Setting goals is one of the most powerful things you can do to get better at music or anything else. Some people write them down, some just have a vague idea of what they are, but we all have goals for nearly everything we do. Goals are covered in more detail in The Practice of Practice, but here’s a quick run-down. Goals are like the cool animated GIF of a Sierpinsky fractal above: there are goals within goals within goals. It’s goals all the way down. The usual advice is to break goals down into long-term, mid-term, and short-term goals, but you can and should dive deeper, and consider smaller goals.
Songwriting as a means of practice is a great idea! The engagement with the sound you’re making goes deeper than when you practice scales, or other techniques, because you own (on many levels) the sounds you’re creating. And you don’t have to have special skills to do it, just dive in and start figuring it out.
Where you practice matters. For example, singing at the top of your lungs into a waterfall might be the perfect place to practice is you want to become a great Pansori singer.
Intangible Asset No. 82 is a wonderful documentary that tells the story of Australian drummer Simon Barker’s quest to meet a Korean shaman, master drummer, and grand-master improviser Kim Seok-Chul. During Barker’s journey he meets some interesting characters, including Bae Il-Dong, a Pansori singer who practiced for seven years by singing into a waterfall. Intrigued? In this preview, Bae Il-Dong will be the second person you see and hear. He’s hard to miss.
Loop pedals are such a great way to have fun while you practice, no matter what instrument you play. You hone your rhythmic skills, you focus on a short snippet of music at time, you can layer these snippets to your heart’s content, and best of all, you receive immediate feedback. Here’s Elijah Aaron showing us how it’s done right, with a cover of TLC’s No Scrubs
Live music is great for practice motivation. When you hear a musician perform live, you get the real deal. No auto-tune, no studio manipulation, just a person, communing with her muse, and letting you share the experience. Live music is a gift that keeps on giving. A great performance (and even a bad one) can give your practice a shot in the arm. Laura Mvula’s Tiny Desk concert is wonderful (video below).
Check out trumpeter Lee Morgan and alto saxist Wayne Shorter play small percussion on this killing performance by Art Blakey and the Jazz Messengers. They’re playing Dizzy Gillespie’s tune, Night in Tunisia. Gotta be one of the best versions around.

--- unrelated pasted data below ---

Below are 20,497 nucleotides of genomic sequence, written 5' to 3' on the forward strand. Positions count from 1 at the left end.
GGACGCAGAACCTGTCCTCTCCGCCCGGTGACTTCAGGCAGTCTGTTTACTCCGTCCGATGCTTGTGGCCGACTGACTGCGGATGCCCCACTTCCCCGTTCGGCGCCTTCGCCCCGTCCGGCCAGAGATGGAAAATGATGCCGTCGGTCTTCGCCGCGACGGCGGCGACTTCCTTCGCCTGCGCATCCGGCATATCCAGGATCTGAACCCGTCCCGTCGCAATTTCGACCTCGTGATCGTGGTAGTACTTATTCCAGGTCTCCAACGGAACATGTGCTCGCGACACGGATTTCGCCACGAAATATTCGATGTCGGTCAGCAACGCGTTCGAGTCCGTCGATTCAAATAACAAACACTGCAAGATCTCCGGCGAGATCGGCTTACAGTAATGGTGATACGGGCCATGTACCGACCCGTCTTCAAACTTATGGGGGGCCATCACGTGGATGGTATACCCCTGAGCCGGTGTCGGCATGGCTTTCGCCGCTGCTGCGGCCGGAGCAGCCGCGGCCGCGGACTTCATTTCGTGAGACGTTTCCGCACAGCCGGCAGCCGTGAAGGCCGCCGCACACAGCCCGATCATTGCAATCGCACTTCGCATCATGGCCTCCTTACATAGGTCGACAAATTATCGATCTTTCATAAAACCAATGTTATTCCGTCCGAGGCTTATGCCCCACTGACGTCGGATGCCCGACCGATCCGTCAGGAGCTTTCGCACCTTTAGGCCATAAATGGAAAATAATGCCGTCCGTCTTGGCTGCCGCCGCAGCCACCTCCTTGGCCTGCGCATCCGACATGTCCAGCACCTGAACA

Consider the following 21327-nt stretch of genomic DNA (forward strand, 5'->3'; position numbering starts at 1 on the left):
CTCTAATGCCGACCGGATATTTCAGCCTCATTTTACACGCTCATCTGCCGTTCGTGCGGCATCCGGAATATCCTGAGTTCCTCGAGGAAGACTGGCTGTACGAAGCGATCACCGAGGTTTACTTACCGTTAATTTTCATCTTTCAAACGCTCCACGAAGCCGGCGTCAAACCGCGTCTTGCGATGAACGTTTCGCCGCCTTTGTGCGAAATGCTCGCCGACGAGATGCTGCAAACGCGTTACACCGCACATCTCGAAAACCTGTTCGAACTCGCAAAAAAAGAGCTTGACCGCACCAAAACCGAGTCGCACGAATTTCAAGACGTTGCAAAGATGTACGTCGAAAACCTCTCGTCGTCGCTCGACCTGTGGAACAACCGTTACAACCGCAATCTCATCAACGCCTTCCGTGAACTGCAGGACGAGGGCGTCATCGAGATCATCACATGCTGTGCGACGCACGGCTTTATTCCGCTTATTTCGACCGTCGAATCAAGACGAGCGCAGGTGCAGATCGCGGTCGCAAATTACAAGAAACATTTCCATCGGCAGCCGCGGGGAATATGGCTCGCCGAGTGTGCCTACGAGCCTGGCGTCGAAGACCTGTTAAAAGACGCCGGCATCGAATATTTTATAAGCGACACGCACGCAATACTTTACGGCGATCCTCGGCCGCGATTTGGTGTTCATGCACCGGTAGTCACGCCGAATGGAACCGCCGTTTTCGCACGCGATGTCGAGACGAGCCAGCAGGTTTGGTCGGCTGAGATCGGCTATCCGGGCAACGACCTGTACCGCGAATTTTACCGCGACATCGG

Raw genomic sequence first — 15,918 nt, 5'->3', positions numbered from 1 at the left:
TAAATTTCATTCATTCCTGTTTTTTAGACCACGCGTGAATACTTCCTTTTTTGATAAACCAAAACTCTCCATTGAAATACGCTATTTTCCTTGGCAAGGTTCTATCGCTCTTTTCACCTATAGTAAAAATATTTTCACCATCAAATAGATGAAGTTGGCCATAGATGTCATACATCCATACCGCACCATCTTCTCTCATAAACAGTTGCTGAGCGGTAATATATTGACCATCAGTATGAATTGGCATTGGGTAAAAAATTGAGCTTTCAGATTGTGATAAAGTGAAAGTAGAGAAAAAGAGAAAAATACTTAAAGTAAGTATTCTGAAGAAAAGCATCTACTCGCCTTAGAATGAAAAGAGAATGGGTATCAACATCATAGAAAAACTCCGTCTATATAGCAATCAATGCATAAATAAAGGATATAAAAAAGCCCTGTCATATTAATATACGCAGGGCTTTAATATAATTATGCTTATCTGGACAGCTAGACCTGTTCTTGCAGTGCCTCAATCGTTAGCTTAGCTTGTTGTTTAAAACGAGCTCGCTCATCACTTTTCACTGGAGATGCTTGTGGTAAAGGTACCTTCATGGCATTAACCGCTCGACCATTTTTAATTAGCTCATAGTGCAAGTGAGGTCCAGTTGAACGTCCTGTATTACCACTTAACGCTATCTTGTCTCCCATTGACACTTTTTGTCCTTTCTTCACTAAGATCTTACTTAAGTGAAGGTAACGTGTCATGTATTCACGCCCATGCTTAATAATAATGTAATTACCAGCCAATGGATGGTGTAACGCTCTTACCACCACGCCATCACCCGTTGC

Jymie Merritt’s burning fast bass solo is accompanied by some precise hits from all the small percussionists (starts @ 4:00).
The next several posts will focus on the small percussion instruments below and will include videos explaining techniques for these small instruments you can easily toss into your gig bag.
Jaco Pastorius is one of the more influential musicians of the 20th century. If you’re an electric bass player, you know Jaco is the most influential musician of the 20th century.
His sound and musicality changed how the electric bass is played. You can still hear Jaco’s sound, his techniques, and his licks in many different styles of music today, from hip hop samples to hard rock to jazz and pop. Check out his discography, and don’t forget to search for Weather Report, too. The tune below is on one of their best albums, Heavy Weather.
Bill Evans is a genius whose ideas about music, and his music itself are still fresh and invigorating and necessary. Evans played piano on the best-selling jazz album of all time, Miles Davis’s Kind of Blue; he was nominated for 31 Grammys and won 7, including a lifetime achievement award. There are too many gems from Evans in these 5 short videos to list, but some of the good stuff include Evans’s thoughts about the universal musical mind, composition vs. improvisation, learning to improvise, and so much more.
The title of this post says what I feel. Talk is cheap. If talking about music sufficed, music would not be. I’ll shut up now. Well, almost. Props where props are due.
Reinier Voet and company (w/ Rob Stoop on accordion) play Django’s beautiful tune, Anouman. Mr. Voet’s web site is here.
I’ve read every practice book out there (most of them twice), and many other music-related books besides. Here’s a compilation of the best of the best. Great advice and excellent writing. If I’ve left out a favorite of yours, let me know in the comments. I’ve done extensive reviews of most of these titles. Look for the link, or go here.
Lots of food for thought in these books for players of every level. These books should be in your music library. The order in which they’re presented reflects my own loose ranking system. The first one is the best. All of them are good.
Here are 12 practice suggestions from Master Marsalis. Each one could be the subject of a book on its own. After the vids, I’ve added suggestions to consider below each of Wynton’s rules. Some will be covered more thoroughly in the book, “The Practice of Practice.”
Meet young accordion queen, Yeime Arrieta Ramos. Her playing is great, and her attitude is even better. I’ve been writing about Flow states lately, for a chapter in the motivation section in The Practice of Practice. Young Ms. Ramos could be a poster-child for Flow. I’d love to hear more about her history and how she practices. Her musical companions, who also seem to be around 10-12, are also pretty amazing musicians. Anybody see the Smithsonian documentary on her? I think I’ll go check the Smithsonian app right now. Here’s the video of Yeime Arrieta Ramos: